Iowa's Early Hearing Detection and Intervention Program works to ensure that all newborns and toddlers with hearing loss are identified as early as possible and provided with timely and appropriate audiological, educational, medical intervention and family support. The EHDI program is also dedicated to providing unbiased support to families of children who are deaf or hard of hearing.
Based on national statistics, we would expect approximately 120 Iowa children (out of approximately 40,000 births per year) to be born with a permanent hearing loss. Studies show that children who have a hearing loss can have delays in speech, language, cognitive development (thinking) and social and emotional development. If identification of hearing loss does not happen until after six months of age, a child's language skills at age three will be about half those of a child with normal hearing.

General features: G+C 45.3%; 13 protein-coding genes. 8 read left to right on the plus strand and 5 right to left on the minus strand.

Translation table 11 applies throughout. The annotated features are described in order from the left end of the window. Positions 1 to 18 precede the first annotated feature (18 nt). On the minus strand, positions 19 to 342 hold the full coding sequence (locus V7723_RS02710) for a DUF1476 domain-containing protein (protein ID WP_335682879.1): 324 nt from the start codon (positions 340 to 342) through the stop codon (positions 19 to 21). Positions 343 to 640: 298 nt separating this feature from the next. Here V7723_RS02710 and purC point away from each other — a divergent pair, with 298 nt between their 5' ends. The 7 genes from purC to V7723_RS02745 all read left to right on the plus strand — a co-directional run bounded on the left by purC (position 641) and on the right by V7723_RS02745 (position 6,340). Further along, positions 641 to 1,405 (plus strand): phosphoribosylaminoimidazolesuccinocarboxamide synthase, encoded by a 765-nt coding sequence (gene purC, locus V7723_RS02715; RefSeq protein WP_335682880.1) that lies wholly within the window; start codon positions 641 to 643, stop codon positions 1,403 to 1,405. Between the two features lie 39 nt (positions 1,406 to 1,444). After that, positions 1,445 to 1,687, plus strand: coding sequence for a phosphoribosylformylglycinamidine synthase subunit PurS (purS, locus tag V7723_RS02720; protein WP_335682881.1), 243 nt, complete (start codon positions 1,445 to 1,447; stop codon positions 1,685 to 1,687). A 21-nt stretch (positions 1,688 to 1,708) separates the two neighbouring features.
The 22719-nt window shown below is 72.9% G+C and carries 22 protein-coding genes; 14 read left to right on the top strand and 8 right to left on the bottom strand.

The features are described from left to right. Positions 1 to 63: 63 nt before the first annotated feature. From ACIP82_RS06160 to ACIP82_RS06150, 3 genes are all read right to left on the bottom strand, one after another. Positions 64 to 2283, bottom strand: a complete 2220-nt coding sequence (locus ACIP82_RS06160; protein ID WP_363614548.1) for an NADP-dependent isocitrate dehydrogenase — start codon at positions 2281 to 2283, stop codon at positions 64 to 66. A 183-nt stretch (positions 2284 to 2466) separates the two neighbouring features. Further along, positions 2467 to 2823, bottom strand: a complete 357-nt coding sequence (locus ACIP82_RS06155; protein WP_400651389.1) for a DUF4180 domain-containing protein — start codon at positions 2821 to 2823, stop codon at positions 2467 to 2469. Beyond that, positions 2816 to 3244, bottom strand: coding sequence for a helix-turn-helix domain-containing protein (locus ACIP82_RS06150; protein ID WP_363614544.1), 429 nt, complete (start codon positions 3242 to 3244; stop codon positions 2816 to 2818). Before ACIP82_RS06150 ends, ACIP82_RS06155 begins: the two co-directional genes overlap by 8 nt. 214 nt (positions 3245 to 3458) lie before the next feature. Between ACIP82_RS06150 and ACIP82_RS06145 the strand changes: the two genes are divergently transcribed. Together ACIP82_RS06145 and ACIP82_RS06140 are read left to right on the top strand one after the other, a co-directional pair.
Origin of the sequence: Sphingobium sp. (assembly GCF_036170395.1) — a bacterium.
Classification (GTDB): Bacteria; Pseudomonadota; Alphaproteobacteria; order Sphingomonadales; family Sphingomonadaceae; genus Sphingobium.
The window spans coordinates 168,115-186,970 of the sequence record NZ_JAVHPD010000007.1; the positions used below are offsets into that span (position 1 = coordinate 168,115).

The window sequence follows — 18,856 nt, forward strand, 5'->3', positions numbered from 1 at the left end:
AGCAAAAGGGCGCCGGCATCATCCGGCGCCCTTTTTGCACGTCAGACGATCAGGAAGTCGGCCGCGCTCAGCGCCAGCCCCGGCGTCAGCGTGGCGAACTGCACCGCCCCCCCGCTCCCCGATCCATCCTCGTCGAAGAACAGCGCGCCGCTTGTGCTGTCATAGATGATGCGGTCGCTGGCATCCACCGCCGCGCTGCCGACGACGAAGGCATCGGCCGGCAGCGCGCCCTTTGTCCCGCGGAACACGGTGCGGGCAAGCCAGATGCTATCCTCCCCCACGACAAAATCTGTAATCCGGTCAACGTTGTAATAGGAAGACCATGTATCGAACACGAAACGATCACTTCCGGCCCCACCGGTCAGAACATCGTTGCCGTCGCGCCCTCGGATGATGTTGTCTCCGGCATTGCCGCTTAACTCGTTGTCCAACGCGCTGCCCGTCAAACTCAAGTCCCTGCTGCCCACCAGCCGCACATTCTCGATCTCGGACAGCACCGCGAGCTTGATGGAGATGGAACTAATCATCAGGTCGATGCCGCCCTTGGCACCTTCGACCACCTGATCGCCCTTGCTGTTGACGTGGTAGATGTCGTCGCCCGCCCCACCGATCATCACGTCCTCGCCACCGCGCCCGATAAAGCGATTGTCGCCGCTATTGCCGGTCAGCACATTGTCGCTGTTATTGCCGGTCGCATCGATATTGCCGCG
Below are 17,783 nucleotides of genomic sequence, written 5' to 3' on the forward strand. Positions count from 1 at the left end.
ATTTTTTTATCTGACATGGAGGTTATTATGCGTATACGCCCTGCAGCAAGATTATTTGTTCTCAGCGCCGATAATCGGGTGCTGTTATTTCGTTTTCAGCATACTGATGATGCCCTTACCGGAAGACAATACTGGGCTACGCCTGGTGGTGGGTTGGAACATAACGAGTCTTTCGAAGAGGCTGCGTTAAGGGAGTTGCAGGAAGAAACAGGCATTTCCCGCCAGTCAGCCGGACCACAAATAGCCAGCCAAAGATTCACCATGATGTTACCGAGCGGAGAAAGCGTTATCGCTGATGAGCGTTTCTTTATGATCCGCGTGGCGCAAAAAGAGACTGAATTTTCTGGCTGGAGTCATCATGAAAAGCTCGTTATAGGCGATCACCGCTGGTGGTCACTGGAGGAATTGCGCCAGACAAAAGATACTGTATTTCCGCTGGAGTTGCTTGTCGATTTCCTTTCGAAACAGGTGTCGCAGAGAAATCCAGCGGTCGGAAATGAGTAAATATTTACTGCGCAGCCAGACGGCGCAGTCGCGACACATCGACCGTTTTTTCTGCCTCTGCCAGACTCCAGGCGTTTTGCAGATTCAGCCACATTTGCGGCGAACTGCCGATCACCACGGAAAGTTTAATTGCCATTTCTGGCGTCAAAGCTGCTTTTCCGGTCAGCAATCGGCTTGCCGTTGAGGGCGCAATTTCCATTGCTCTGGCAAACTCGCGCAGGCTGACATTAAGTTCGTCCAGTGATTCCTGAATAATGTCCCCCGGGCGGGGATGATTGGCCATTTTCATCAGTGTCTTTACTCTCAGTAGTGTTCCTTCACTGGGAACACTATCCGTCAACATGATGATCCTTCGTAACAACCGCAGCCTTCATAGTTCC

Given the serious ramifications of late identification of hearing loss, it is important to perform newborn hearing screening and as soon as possible make diagnostic referrals for infants who do not pass the screening . Because of this, Iowa legislature passed a law (Iowa Code section 135.131)   which requires universal hearing screening of all newborns and infants in Iowa. The law further provides that any birthing hospital, birth center, physician, any facility including Area Education Agencies (AEAs), audiologists and other health care professional are legally required to report to the Iowa Department of Public Health (IDPH) the results of a hearing screen, re-screen, or diagnostic assessment for any child under three years of age.
This website is supported in part by Iowa's Cooperative Agreement for EHDI, UR3/CCU724779-01 with the Centers for Disease Control and Prevention.